The carrot can trace its ancestry back thousands of years, originally having been cultivated in central Asian and Middle Eastern countries, along with parts of Europe. These original carrots looked different from those that we are accustomed to today, featuring red, purple, and yellow coloring rather than the bright orange that we've become accustomed to currently. Carrots became widely cultivated in Europe during the 15th and 16th centuries and were first brought over to North America during this same general time period. Carrots belong to the Umbelliferae family. As such, carrots are related to parsnips, fennel, parsley, anise, caraway, cumin and dill. Carrots can be as small as two inches or as long as three feet, ranging in diameter from one-half of an inch to over two inches. Carrot roots have crunchy texture and a sweet and minty aromatic taste. Even though consumers are most familiar with carrots as root vegetables bright orange in color, an amazing variety of colors are found worldwide for this vegetable : Orange, Purples, Yellow, White, Carrots. All of these color varieties, however, still belong to the same genus and species of plant. Although carrots are available throughout the year, locally grown carrots are in season in the spring and fall when they are the freshest and most flavorful.
Carrots are perhaps best known for their beta-carotene content. The nutrient beta-carotene was actually named after the carrot! While they can be an outstanding source of this phytonutrient, carrots actually contain a fascinating combination of phytonutrients, including other carotenoids (especially alpha-carotene and lutein); hydroxycinnamic acids (including caffeic, coumaric, ferulic); anthocyanins (in the case of purple and red carrots); and polyacetylenes. Carrots are an excellent source of vitamin A (in the form of carotenoids). In addition, they are a very good source of biotin, vitamin K, dietary fiber, molybdenum, potassium, vitamin B6, and vitamin C. They are a good source of manganese, niacin, vitamin B1, panthothenic acid, phosphorus, folate, copper, vitamin E, and vitamin B2. Another advantage: the carrot is low in calories (33 kcal/100g) and contrary to what has been said for many years, its glycemic index is low: it is 16 when raw and 47 when cooked.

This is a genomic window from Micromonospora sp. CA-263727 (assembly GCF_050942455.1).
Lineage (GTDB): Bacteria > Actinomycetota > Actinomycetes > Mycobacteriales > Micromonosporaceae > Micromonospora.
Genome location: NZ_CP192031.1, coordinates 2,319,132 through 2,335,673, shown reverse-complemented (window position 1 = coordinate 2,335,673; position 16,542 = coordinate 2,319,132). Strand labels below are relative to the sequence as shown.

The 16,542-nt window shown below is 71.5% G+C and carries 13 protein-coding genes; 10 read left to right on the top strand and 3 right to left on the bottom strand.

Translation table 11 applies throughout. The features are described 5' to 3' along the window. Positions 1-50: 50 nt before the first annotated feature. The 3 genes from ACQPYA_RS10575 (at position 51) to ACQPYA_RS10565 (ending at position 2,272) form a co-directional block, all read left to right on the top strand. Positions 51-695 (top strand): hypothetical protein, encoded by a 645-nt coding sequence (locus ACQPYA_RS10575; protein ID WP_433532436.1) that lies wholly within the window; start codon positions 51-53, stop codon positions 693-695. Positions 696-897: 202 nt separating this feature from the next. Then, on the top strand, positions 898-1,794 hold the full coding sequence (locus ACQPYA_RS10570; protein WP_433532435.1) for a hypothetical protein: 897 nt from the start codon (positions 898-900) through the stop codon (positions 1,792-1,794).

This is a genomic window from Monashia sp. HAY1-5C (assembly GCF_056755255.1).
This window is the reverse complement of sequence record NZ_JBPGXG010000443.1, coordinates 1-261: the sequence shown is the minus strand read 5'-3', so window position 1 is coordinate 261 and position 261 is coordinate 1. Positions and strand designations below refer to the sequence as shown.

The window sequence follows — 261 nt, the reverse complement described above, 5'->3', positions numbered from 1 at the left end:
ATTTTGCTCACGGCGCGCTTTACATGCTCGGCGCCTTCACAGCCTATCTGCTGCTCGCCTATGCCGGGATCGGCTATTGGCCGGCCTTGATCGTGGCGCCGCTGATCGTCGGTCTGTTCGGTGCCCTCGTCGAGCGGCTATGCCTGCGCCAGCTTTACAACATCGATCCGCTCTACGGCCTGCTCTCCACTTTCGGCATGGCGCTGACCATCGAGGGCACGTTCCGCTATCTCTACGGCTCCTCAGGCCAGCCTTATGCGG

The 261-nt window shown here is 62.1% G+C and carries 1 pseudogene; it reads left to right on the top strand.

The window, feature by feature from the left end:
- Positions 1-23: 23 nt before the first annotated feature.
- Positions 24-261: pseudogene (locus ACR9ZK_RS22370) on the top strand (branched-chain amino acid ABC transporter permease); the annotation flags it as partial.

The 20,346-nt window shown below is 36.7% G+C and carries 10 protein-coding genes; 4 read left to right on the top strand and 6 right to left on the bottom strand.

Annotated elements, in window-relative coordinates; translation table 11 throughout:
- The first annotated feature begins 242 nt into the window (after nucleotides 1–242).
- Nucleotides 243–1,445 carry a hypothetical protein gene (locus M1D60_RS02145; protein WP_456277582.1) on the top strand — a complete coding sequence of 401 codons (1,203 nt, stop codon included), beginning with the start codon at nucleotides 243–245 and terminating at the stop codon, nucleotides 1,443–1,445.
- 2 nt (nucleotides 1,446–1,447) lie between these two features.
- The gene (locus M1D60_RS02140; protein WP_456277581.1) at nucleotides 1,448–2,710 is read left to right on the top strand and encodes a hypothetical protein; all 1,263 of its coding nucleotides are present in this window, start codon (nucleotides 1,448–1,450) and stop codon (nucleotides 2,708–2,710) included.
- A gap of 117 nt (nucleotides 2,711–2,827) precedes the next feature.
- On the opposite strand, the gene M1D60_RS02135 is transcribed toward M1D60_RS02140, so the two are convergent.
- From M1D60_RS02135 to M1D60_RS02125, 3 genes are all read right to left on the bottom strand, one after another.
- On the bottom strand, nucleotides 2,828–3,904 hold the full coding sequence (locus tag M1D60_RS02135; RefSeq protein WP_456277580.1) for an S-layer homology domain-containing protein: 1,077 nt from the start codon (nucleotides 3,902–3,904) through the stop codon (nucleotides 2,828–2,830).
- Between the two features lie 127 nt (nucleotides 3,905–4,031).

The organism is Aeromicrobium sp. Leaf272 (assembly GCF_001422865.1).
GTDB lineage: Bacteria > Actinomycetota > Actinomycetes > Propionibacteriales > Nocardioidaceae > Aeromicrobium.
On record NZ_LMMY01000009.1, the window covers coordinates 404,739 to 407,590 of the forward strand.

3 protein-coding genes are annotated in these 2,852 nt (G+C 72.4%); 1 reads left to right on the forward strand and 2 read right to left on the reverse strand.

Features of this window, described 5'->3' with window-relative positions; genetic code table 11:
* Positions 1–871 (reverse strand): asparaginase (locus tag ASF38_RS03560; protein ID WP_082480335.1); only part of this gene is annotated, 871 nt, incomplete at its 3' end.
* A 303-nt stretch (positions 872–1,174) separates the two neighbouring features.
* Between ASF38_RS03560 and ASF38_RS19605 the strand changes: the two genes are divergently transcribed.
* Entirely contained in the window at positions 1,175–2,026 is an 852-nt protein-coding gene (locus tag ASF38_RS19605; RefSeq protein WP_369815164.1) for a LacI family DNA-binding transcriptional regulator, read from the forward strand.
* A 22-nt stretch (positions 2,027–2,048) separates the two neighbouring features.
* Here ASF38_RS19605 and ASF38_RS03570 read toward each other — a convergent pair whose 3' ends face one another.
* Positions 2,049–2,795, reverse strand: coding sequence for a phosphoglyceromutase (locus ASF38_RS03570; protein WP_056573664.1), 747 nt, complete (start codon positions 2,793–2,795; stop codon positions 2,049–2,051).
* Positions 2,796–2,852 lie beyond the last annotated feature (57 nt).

All varieties of carrots contain valuable amounts of antioxidant nutrients. Included here are traditional antioxidants like vitamin C, as well as phytonutrient antioxidants like beta-carotene. The list of carrot phytonutrient antioxidants is by no means limited to beta-carotene, however. This list includes: Carotenoids (alpha-carotene, beta-carotene, lutein), Hydroxycinnamic acids (caffeic acid, coumaric acid, ferulic acid, Anthocyanindins (cyanidins, malvidins).